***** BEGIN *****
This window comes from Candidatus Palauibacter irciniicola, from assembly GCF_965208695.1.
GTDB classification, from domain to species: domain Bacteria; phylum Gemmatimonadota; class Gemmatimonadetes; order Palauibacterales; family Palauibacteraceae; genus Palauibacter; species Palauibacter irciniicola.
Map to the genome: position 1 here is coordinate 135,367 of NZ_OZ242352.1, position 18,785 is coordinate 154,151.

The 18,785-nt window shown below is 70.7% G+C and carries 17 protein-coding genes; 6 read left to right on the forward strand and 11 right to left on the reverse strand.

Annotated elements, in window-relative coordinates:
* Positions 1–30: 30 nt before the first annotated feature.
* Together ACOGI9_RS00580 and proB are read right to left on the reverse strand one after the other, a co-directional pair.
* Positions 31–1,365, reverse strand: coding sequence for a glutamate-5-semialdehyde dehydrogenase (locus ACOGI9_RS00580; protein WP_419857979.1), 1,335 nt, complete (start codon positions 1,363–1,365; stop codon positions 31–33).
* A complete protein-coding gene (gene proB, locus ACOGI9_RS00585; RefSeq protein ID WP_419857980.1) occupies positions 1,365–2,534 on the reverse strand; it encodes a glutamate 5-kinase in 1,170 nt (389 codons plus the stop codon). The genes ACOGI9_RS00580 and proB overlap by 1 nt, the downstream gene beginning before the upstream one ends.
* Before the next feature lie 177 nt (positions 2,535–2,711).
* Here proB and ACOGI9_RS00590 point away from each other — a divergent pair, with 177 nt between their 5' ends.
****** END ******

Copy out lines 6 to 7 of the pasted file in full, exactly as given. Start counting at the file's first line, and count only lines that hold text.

* Positions 1–30: 30 nt before the first annotated feature.
* Together ACOGI9_RS00580 and proB are read right to left on the reverse strand one after the other, a co-directional pair.